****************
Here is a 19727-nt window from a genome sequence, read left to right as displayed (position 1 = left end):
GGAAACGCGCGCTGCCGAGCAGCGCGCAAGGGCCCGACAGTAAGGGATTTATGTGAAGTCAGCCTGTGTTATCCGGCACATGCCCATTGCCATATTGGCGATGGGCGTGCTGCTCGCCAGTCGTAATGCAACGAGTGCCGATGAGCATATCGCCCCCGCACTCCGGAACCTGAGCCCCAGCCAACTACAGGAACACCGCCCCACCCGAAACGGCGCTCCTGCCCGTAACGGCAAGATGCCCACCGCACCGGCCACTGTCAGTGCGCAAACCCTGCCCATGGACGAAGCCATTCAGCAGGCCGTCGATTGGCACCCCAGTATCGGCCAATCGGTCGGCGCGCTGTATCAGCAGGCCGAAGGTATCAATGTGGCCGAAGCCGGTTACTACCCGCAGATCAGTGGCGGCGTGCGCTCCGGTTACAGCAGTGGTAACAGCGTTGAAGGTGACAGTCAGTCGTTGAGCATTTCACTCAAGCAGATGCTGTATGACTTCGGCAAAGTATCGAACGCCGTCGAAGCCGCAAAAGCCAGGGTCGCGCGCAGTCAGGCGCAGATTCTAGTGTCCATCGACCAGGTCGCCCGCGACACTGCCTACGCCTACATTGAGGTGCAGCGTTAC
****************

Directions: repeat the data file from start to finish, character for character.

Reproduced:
Here is a 19727-nt window from a genome sequence, read left to right as displayed (position 1 = left end):
GGAAACGCGCGCTGCCGAGCAGCGCGCAAGGGCCCGACAGTAAGGGATTTATGTGAAGTCAGCCTGTGTTATCCGGCACATGCCCATTGCCATATTGGCGATGGGCGTGCTGCTCGCCAGTCGTAATGCAACGAGTGCCGATGAGCATATCGCCCCCGCACTCCGGAACCTGAGCCCCAGCCAACTACAGGAACACCGCCCCACCCGAAACGGCGCTCCTGCCCGTAACGGCAAGATGCCCACCGCACCGGCCACTGTCAGTGCGCAAACCCTGCCCATGGACGAAGCCATTCAGCAGGCCGTCGATTGGCACCCCAGTATCGGCCAATCGGTCGGCGCGCTGTATCAGCAGGCCGAAGGTATCAATGTGGCCGAAGCCGGTTACTACCCGCAGATCAGTGGCGGCGTGCGCTCCGGTTACAGCAGTGGTAACAGCGTTGAAGGTGACAGTCAGTCGTTGAGCATTTCACTCAAGCAGATGCTGTATGACTTCGGCAAAGTATCGAACGCCGTCGAAGCCGCAAAAGCCAGGGTCGCGCGCAGTCAGGCGCAGATTCTAGTGTCCATCGACCAGGTCGCCCGCGACACTGCCTACGCCTACATTGAGGTGCAGCGTTAC